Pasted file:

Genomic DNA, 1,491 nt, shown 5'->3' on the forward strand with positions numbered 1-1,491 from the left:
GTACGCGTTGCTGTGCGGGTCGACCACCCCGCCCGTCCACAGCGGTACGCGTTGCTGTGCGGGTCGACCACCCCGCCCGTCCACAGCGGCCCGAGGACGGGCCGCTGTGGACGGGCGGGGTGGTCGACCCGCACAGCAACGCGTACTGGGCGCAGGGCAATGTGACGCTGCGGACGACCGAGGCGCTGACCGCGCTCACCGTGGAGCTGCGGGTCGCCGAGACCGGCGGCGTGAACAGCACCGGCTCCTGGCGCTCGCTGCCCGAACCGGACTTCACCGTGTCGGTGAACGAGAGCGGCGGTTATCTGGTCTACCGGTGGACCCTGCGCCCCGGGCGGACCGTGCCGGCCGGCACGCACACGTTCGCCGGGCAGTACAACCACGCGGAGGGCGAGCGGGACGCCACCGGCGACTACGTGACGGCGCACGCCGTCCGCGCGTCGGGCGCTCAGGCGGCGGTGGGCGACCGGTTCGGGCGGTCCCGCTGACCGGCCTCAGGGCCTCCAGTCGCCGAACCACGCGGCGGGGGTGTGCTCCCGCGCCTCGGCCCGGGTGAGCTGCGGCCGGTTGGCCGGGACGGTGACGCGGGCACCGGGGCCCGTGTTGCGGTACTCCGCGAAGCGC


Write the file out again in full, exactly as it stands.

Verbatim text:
Genomic DNA, 1,491 nt, shown 5'->3' on the forward strand with positions numbered 1-1,491 from the left:
GTACGCGTTGCTGTGCGGGTCGACCACCCCGCCCGTCCACAGCGGTACGCGTTGCTGTGCGGGTCGACCACCCCGCCCGTCCACAGCGGCCCGAGGACGGGCCGCTGTGGACGGGCGGGGTGGTCGACCCGCACAGCAACGCGTACTGGGCGCAGGGCAATGTGACGCTGCGGACGACCGAGGCGCTGACCGCGCTCACCGTGGAGCTGCGGGTCGCCGAGACCGGCGGCGTGAACAGCACCGGCTCCTGGCGCTCGCTGCCCGAACCGGACTTCACCGTGTCGGTGAACGAGAGCGGCGGTTATCTGGTCTACCGGTGGACCCTGCGCCCCGGGCGGACCGTGCCGGCCGGCACGCACACGTTCGCCGGGCAGTACAACCACGCGGAGGGCGAGCGGGACGCCACCGGCGACTACGTGACGGCGCACGCCGTCCGCGCGTCGGGCGCTCAGGCGGCGGTGGGCGACCGGTTCGGGCGGTCCCGCTGACCGGCCTCAGGGCCTCCAGTCGCCGAACCACGCGGCGGGGGTGTGCTCCCGCGCCTCGGCCCGGGTGAGCTGCGGCCGGTTGGCCGGGACGGTGACGCGGGCACCGGGGCCCGTGTTGCGGTACTCCGCGAAGCGC